Sunday, March 27, 2011

Snippets, connections

1. From Dainty Ballerina, an account of the wedding of James I's daughter Elizabeth. A lot of "white Satten," much "Pearle and Golde," and more than a whiff of Spenserian influence:
Upon her head a crowne of refined golde, made imperiall by the Pearles and Dyamonds thereupon placed, which were so thicke beset that they stood like shining pinnacles.  Upon her amber coloured haire, hanging plaited down over her shoulders to her Waste, betweene every plaight Gold spangles, Pearles, Riche stones, and Diamonds, and many Diamonds of inestimable value embroidered upon her sleeves, which dazzled and amazed the eyes of the beholders.

2. A crash blossom, of sorts, in an old issue of the Daily Illini left in the men's room: "Anti-gay bullying victim remembered at vigil." The sense is obvious upon reflection -- this is about one of those teenage suicides last year -- but the natural way to read the headline is as if the victim were anti-gay: "All those PC bullies!"

3. I quoted Randall Jarrell on Auden yesterday: "Auden [...] lies back in himself as if he were an unmade bed." This strongly reminded me of something but I couldn't, at the time, quite place it; it's Catullus 31:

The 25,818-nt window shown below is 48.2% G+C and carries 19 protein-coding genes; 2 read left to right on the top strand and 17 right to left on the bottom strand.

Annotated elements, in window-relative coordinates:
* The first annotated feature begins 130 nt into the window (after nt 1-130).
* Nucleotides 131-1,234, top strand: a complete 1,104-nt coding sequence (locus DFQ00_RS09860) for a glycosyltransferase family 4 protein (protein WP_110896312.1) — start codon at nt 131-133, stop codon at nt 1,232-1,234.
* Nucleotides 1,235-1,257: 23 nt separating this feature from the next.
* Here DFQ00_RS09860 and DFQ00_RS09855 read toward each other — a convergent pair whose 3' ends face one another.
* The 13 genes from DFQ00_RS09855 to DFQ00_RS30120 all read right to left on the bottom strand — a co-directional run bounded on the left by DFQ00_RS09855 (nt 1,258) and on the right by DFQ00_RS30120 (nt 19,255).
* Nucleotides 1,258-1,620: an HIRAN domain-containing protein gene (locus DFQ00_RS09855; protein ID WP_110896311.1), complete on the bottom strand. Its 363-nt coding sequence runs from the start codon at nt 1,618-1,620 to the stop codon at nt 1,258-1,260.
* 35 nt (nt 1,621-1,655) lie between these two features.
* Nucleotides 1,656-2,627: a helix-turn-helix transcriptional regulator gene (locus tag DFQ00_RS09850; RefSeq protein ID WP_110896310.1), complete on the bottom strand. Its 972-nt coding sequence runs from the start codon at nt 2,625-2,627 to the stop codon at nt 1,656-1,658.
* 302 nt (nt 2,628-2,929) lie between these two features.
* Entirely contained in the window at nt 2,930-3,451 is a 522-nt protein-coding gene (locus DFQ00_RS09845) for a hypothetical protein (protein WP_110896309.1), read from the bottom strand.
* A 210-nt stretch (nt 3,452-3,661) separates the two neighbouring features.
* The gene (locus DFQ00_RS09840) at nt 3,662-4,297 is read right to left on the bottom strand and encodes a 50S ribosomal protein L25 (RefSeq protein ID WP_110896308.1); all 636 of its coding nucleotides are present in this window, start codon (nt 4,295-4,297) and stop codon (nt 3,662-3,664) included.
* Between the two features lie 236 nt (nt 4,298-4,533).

O quid solutis est beatius curis,
cum mens onus reponit, ac peregrino
labore fessi venimus larem ad nostrum,
desideratoque acquiescimus lecto?
("O what is happier than when, all cares resolved, the mind puts down its burden, and we come exhausted with the labor of travel to our home, and rest on the longed-for bed?") This passage has an amusingly high density of false friends. I've always loved the idea of acquiescing in one's bed -- it is precisely what one fails to do a lot of the time -- and Jarrell's line uses the same association in reverse.

4. In case you missed the addendum to the sloth/sleuth post, "sleuth" appears to come from the same Norse root as "slot." A sleuth is originally a slot, or groove, or trail, left by an animal, then becomes an elliptic term for a tracking dog or sleuth-hound, and finally the sleuth-hound becomes a detective by metaphoric extension. I am frustratingly unable to come up with the right technical term for this device, but there must be something more precise than "metaphor."

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